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This one hits close to home for me. During my pledging semester, the fraternity booked Gorilla Zoe to perform at our Islander party. Here I am high-fiving the man himself.
It ain’t tricking if you got it, and Gorilla Zoe got it.
Except he “got it” 3 hours late.
We had paid for Zoe to go onstage around 11 P.M. and finish up around 12:30 A.M. He ended up showing up to the house at 1 A.M. As a pledge on stage duty, I had to calm down the crowd for like 2 hours by telling them every 15 minutes that “Gorilla Zoe is in the building” when in reality he was apparently recording radio spots on the other side of town.
We didn’t take any legal action against Zoe because he still brought down the house with his 45-minute set. All I really remember from the performance is him saying “Jeffrey Dahmer” over and over again (the name of one of G.Z.’s more recent bangers), which, when you’re drunk and in Wisconsin, where Jeffrey Dahmer, AKA “The Milwaukee Monster” raped and murdered a ton of young boys, doesn’t really bring about any refreshing party vibes. It was still a great night all around, though.
Sigma Phi Epsilon at Auburn University had a much worse experience than we did when their performer, Chief Keef, failed to show up for a concert after accepting $12,000 from the fraternity.
From the Chicago Sun-Times:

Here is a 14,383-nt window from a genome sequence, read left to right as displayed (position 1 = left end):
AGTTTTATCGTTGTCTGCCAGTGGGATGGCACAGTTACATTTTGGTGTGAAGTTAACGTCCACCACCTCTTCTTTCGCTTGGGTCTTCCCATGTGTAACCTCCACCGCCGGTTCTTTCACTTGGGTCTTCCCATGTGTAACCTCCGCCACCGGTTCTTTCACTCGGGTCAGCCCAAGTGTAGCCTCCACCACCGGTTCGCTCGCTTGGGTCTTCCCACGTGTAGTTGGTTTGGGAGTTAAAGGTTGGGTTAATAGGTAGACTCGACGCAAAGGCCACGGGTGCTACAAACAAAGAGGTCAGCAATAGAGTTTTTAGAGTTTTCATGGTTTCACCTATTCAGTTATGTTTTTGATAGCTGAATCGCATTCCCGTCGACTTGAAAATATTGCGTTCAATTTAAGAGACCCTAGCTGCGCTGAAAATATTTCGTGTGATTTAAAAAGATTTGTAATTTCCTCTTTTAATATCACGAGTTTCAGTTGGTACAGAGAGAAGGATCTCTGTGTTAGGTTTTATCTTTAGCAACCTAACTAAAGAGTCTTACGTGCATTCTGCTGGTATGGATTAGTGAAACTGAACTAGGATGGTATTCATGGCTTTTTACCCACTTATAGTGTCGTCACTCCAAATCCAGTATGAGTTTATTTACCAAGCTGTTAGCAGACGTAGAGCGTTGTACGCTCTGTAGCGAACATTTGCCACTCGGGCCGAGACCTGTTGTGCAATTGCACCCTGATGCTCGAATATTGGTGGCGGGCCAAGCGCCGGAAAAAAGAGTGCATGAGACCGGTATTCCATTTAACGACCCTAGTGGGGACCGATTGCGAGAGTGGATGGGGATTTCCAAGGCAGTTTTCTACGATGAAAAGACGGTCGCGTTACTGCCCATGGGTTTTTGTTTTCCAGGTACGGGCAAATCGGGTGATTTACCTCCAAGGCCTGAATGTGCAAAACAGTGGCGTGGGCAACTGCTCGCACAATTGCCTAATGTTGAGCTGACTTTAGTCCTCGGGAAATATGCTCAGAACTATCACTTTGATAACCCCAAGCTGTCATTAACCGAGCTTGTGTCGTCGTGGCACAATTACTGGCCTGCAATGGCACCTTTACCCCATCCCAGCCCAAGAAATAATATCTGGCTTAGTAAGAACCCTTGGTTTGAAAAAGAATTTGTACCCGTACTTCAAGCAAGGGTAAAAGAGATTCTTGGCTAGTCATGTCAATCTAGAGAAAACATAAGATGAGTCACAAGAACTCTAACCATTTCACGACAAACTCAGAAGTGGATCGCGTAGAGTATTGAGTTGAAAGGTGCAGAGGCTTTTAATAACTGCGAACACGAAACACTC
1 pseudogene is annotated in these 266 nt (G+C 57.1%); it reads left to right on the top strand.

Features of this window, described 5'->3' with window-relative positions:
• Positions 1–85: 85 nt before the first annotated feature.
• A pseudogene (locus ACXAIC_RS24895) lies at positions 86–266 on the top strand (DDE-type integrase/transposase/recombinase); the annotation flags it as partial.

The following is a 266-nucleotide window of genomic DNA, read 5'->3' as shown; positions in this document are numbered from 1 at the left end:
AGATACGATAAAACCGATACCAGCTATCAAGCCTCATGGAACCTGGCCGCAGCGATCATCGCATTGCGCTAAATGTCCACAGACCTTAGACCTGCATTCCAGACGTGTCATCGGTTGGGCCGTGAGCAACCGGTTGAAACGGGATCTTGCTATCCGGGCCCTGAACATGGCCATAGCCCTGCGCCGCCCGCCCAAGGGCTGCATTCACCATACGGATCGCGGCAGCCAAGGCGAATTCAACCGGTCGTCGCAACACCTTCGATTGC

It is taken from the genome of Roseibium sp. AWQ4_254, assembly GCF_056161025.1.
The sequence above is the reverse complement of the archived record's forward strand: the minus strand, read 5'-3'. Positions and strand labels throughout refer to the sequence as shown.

According to a newly filed lawsuit, Chicago rapper Chief Keef — whose real name is Keith Cozart — was scheduled to perform at an Auburn University fraternity house last April.
But the lawsuit accuses Chief Keef of not showing up for the gig — and keeping the $12,000 he was paid in advance to appear.
Chief Keef was slated to perform April 25 at the Sigma Phi Epsilon fraternity house in Auburn, Ala., according to the suit was filed Monday in Cook County Circuit Court by The Booking Collective, LLC.
The Booking Collective, the group officially suing Chief Keef, is the company Sig Ep used to book Chief Keef for their event.
The suit alleges that after word spread that Chief Keef—who now lives in Los Angeles—didn’t show up to the Sigma Phi Epsilon, The Booking Collective’s reputation suffered.
Chief Keef was to be paid $22,000 for his performance, $12,000 of which he received upfront, the suit stated.
The suffering that The Booking Collective’s reputation underwent is nothing compared to the broken hearts of all the sorority girls at Auburn. I hear they love his songs “I’m Not Fond Of” and “I Love Sosa, I Hope He Proposes Before The Start Of The Spring Semester.”
After Chief Keef didn’t show up, The Booking Collective was sued by Sigma Phi Epsilon for $70,000, the suit stated.
Serves The Booking Collective right. You can’t just go around crushing souls and not get slapped in the jowls with the long dick of the law. This is America.
After getting sued by Sig Ep, The Booking Collective in turn sued Chief Keef.
The two-count suit alleges breach of contract and violation of the Illinois Consumer Fraud and Deceptive Business Practices Act and seeks more than $175,000 in damages.
Sig Ep doesn’t love Sosa..
[via Chicago Sun-Times]
Image via YouTube